Venture investors around the globe continue to rely on personal networks, rather than data, to source deals, but signs of a shift are underway.
Fifty-nine percent of investors say personal networks are their most important resource for finding and evaluating deals, according to a survey from PitchBook.
But almost half said they plan on increasing their use of, or starting their use of, machine learning to inform investment decisions, the survey found.
The study offers an interesting, and yet contrasting, snapshot on data use in the venture capital business. It gathered data from 391 investors involved in angel to late-stage deal making, with 45 percent from the United States, 23 percent from Europe and 18 percent from Asia.
What it found is an industry still cautious on the role of data in this deeply intuitive business. Only 19 percent said they presently leverage data to source investments. An almost similar number reported using data to refine an investment thesis and perform financial modeling, however.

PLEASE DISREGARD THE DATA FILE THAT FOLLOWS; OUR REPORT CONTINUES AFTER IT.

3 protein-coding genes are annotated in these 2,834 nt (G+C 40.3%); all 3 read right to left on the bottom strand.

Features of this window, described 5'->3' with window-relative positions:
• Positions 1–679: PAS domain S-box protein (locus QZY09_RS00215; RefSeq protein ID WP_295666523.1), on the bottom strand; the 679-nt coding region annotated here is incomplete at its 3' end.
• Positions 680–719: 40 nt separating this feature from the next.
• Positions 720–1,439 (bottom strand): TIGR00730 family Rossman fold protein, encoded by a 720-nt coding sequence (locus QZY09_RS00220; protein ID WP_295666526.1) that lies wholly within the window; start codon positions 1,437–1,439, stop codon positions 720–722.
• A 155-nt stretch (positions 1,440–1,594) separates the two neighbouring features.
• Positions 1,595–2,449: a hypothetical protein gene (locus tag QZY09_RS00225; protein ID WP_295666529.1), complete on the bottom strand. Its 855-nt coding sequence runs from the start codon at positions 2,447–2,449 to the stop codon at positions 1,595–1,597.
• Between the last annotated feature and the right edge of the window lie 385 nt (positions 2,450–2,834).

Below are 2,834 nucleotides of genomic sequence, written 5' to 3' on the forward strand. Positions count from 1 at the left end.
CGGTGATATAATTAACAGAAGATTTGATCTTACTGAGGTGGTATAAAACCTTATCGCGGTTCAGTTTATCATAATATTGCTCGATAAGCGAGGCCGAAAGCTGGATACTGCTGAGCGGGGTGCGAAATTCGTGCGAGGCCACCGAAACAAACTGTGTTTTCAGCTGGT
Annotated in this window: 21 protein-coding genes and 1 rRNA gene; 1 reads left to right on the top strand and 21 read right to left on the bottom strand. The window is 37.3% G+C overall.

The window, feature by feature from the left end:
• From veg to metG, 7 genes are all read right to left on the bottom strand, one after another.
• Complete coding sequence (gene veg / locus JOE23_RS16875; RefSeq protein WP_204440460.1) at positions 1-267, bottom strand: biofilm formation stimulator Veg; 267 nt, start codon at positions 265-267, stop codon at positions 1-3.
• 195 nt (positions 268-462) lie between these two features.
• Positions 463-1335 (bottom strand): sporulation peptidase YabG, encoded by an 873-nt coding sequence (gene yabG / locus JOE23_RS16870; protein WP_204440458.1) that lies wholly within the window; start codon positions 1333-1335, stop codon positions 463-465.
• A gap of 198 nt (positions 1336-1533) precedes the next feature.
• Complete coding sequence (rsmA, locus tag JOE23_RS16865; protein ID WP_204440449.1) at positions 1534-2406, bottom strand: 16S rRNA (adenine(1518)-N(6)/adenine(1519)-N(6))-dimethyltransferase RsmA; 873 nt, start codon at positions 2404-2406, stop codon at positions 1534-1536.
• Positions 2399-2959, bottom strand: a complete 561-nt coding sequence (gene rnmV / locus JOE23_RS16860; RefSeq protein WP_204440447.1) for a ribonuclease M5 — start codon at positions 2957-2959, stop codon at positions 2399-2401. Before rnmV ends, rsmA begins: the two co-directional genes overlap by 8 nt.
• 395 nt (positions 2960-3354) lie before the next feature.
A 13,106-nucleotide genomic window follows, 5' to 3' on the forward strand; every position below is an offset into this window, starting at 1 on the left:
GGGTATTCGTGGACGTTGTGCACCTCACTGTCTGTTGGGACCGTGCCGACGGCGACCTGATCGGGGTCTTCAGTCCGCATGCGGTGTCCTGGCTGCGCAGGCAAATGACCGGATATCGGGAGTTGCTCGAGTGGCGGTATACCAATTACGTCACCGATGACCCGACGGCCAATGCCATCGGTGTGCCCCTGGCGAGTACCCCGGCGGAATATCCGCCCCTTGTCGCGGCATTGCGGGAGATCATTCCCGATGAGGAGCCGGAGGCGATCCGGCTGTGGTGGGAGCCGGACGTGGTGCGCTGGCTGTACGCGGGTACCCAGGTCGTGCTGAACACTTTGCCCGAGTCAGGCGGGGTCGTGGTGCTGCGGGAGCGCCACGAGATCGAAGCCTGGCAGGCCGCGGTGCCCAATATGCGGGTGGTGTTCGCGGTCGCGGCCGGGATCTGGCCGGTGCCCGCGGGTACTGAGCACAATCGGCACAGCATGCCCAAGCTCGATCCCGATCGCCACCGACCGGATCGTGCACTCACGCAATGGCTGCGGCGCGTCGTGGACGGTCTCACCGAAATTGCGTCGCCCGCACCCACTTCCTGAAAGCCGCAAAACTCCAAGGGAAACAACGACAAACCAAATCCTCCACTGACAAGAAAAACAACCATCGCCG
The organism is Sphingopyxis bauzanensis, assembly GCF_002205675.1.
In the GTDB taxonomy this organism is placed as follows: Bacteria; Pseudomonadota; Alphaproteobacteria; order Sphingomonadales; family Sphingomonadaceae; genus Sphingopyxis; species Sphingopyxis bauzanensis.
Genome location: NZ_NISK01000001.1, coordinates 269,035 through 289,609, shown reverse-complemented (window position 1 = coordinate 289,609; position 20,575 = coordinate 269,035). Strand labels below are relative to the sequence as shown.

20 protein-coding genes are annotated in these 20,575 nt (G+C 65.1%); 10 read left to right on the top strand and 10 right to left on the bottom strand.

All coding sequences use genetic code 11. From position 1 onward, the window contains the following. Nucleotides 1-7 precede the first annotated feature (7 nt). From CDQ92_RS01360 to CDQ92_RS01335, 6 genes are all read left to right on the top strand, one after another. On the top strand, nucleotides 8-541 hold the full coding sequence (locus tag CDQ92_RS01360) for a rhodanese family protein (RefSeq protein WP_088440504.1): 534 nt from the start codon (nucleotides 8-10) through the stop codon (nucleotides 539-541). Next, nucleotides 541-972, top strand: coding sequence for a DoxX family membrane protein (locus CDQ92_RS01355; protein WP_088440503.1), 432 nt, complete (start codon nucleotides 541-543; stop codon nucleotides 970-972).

Eleven percent said they still don’t use data for any use case, the PitchBook work discovered.
And yet, data seems to be rising in importance. Almost 48 percent said they use data to source some investments and nearly 38 percent said they use data to source all investments. Asian VCs appear to be the most active users of data.
What’s noteworthy, as well, is that late-stage VCs and corporate investors were more likely to rely on data in their decision making than angel and early-stage investors. Half of the late-stage VCs reported that data is extremely important in deal sourcing.
And yet, data does appear to have a hard ceiling. Eighty-five percent of survey respondents said some element of intuition will always play a role in investment decisions.